Edited Invalid date
15.12 Defects in Vision
The human eye has many processing mechanisms.
The movement of the image is needed for human vision.
In the process of viewing an object, the eye can execute small rapid movements, 30 to 70 per second, which change the position of the image on the retina.
It is possible to counteract the eye movement under experimental conditions.
The person's image gradually fades under these conditions.
The first two defects can be explained by looking at the image of parallel light by the eye.
The normal eye focuses light onto the retina.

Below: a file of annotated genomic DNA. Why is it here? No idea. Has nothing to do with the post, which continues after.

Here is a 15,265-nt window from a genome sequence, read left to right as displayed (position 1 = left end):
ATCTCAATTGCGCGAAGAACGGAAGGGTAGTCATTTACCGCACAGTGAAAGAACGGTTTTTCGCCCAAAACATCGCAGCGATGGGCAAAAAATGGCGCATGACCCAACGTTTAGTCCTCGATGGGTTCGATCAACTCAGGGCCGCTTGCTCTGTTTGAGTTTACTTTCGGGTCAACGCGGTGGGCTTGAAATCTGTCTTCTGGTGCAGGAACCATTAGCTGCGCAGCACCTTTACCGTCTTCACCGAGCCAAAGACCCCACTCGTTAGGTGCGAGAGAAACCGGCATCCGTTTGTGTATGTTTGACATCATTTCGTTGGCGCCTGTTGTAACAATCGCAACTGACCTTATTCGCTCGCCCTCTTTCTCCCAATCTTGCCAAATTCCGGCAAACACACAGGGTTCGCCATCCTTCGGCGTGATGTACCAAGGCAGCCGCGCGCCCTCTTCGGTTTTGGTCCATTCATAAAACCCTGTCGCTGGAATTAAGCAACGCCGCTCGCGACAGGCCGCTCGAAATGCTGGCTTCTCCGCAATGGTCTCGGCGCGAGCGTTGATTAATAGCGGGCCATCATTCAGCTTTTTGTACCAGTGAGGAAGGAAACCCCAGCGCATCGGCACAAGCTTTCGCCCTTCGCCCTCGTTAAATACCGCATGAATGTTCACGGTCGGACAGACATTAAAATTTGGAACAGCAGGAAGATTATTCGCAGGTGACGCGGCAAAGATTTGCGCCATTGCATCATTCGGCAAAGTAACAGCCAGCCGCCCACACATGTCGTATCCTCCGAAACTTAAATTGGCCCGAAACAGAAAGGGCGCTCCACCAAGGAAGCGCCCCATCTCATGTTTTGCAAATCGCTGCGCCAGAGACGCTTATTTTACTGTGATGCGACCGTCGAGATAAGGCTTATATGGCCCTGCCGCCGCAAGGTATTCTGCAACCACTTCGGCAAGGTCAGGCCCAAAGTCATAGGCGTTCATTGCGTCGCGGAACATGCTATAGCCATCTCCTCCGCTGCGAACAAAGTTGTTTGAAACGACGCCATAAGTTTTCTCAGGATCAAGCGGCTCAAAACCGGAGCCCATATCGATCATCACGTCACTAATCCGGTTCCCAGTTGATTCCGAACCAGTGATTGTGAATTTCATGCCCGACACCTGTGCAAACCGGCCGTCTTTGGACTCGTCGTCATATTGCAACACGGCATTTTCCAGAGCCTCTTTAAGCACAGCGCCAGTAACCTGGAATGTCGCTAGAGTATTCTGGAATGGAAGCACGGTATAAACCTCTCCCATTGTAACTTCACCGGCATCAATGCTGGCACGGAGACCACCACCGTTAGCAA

The lens system focuses the light in front of the eye's retina.
This misfocusing is usually caused by an eyeball that is too large.
There is light behind the eye.
The eyeball that is shorter than normal is the cause of the problem.
The hyperopic eye can accommodate objects, but they are farther away than normal.
There are two defects that can be summarized as follows.
There is a defect in the eye.
An ellipse-shaped eye cannot form sharp images of two parallel lines because it is more curved along one plane than the other.
One of the lines is out of focus.
All three defects can be corrected by placing a lens in front of the eye.
A diverging lens is needed to compensate for the excess refraction in the eye.
The focusing power of the eye is improved by a converging lens.
A cylindrical lens is used to focus light on one axis but not on the other.
Review flashcards and saved quizzes
Getting your flashcards
Privacy & Terms